Kyle Busch releases ‘Everything Is Great’ T-shirts after Kobalt 400 brawl

Everything’s great as far as Kyle Busch is concerned.

That’s what the Las Vegas racer said — repeatedly — after emerging from the NASCAR hauler at Phoenix last weekend. Stock car racing officials gave Busch and Joey Logano a talking to after they tangled in their cars on the last lap of the Kobalt 400 on March 12 at Las Vegas Motor Speedway, then tangled with their fists on pit road.

Cooler heads did not prevail.

And so the two were put on double secret NASCAR probation or whatever, though they were not fined.

Busch, taking his cue from Marshawn Lynch at the Super Bowl, said: “Everything’s great. Looking forward to getting back in my racecar,” to five consecutive questions from the media.

Every time he spoke on camera at Phoenix, he prefaced his remarks by saying “Everything’s great …”

So now you can get an “Everything Is Great” T-shirt.

They cost $22 — which just so happens to be Joey Logano’s car number — and can be ordered through the driver’s website, rowdybusch.com.

Proceeds will be turned over to the Kyle Busch Foundation, where Everything’s Great.

SHRINKING SPEEDWAYS

After word got out that Las Vegas Motor Speedway was considering removing additional grandstands to reduce seating capacity from 104,000 to about 80,000 for NASCAR races, the Charlotte Observer reported sister tracks under the Speedway Motorsports Inc. umbrella soon might undergo similar reductions.

Grandstands at Charlotte, Atlanta, Kentucky and New Hampshire are said to be on the chopping block in what SMI is calling a “re-purposing” project.

From SMI’s securities filing: “Seat removal and alternative use of desirable advertising space help improve pricing power, and provide increased marketing appeal from fuller grandstands because those areas are frequently displayed during television broadcasts, in photos, and are viewable by large numbers of fans attending our speedways.”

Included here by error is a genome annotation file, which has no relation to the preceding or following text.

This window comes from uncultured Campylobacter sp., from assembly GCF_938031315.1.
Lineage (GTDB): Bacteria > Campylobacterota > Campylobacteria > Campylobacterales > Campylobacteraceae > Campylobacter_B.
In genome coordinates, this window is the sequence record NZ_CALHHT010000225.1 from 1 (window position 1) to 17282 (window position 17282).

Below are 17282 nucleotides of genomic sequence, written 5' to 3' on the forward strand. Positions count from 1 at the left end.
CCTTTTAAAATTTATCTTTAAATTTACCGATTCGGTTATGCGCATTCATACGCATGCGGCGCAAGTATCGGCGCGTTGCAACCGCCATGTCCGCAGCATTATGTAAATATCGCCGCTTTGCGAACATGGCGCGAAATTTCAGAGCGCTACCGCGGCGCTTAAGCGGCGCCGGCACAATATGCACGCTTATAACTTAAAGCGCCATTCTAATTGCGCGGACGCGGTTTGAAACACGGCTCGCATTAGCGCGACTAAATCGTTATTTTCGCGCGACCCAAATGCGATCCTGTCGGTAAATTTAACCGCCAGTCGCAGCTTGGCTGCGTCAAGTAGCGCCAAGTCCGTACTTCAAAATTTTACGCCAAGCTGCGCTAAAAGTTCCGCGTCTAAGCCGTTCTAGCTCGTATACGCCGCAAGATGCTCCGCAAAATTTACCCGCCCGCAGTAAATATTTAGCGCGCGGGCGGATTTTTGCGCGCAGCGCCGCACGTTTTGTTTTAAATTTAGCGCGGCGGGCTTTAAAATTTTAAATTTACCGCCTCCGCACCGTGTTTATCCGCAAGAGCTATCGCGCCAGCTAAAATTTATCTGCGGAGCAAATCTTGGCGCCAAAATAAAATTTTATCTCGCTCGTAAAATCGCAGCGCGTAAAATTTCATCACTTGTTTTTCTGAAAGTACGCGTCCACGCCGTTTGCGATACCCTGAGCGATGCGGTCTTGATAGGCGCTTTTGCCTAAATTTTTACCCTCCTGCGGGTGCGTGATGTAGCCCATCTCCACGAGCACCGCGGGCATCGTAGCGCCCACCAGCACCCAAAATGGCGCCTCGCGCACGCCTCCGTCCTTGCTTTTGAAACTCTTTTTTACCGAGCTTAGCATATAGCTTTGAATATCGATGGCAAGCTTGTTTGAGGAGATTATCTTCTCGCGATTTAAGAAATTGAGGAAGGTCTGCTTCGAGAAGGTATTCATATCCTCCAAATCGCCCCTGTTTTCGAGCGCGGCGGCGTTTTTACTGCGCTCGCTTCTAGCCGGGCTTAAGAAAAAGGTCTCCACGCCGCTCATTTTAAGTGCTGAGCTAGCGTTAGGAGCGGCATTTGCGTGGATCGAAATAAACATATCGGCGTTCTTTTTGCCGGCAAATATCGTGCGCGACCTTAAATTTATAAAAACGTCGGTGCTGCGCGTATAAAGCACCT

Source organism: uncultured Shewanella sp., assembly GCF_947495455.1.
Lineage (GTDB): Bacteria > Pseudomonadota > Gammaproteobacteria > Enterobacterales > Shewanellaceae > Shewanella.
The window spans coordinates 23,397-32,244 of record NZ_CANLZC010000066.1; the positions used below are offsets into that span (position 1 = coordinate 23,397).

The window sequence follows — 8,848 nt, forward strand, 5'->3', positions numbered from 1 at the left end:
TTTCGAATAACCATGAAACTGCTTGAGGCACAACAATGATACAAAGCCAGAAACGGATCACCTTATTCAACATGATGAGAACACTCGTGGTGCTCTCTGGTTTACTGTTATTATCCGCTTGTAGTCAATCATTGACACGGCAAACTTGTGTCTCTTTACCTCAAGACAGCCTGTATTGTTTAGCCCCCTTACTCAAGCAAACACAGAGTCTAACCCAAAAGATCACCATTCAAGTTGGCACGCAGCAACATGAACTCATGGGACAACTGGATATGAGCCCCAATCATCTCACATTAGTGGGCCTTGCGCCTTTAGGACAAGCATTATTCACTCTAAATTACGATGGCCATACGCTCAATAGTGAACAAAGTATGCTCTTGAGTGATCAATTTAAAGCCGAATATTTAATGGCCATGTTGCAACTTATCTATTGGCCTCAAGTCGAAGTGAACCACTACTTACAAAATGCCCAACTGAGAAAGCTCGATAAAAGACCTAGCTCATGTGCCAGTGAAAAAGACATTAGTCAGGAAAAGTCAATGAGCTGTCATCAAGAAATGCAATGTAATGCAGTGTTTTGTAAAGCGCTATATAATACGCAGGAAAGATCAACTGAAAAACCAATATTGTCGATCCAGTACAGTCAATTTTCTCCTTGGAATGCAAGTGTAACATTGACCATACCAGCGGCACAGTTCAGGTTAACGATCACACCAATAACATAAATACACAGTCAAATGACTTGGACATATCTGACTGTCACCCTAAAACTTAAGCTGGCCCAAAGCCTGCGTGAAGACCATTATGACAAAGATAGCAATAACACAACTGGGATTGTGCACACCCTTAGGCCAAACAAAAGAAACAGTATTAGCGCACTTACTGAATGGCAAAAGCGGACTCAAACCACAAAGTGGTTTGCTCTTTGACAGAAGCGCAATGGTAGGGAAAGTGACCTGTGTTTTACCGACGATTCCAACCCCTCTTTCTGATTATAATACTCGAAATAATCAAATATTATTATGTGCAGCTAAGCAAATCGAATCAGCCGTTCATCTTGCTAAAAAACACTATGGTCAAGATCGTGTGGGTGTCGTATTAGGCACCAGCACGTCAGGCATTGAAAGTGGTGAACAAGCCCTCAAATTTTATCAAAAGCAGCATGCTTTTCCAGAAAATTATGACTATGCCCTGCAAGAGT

In other words, people just aren’t going to NASCAR races like they used to, no matter how often the rules are changed to make the races more interesting.

BULLRING BECKONS

Eight classes of cars, headlined by the NASCAR Super Late Models, will hit the asphalt Saturday night as the 2017 season at The Bullring opens.

Defending Champions Justin Johnson (NASCAR Super Late Models), Don Sargent (NASCAR Super Stocks), Peyton Saxton (NASCAR Grand American Modifieds), Sam Jacks (NASCAR Bombers), Cameron Morga (USLCI Legends-Pro), Chris Bosley (USLCI Thunder Cars), Brian Williams (USLCI Legends-Semi-Pro), Michael Todd Glazier (USLCI Legends-Masters), R.J. Smotherman (USLCI Bandolero Bandits) and Robert Smotherman (Skid Plate Cars) are expected to compete.

It will be the first of 15 racing weekends at the three-eighths-mile oval, with opening ceremonies beginning at 7 p.m. Race fans can receive a discount on tickets by calling the LVMS ticket office at 800-644-4444 in advance, or by visiting LVMS.com.

TOP FIVE FOR REICHERT

Jason Reichert, a lone wolf among young aspiring professional racers from Southern Nevada — he’s trying to make it to the IndyCar series instead of NASCAR — finished fifth in a Pacific F2000 race at Willow Springs International Raceway in California. The solid finish moved the Henderson teenager into sixth place in season points after two races.

WHITE FLAG

Brendan Gaughan took some of his Richard Childress Racing teammates and crew members into the desert to run off-road buggies on the morning after the Kobalt 400. I’m told the desert tortoises still haven’t poked their heads out of their shells.

Contact Ron Kantowski at rkantowski@reviewjournal.com or 702-383-0352. Follow @ronkantowski on Twitter.

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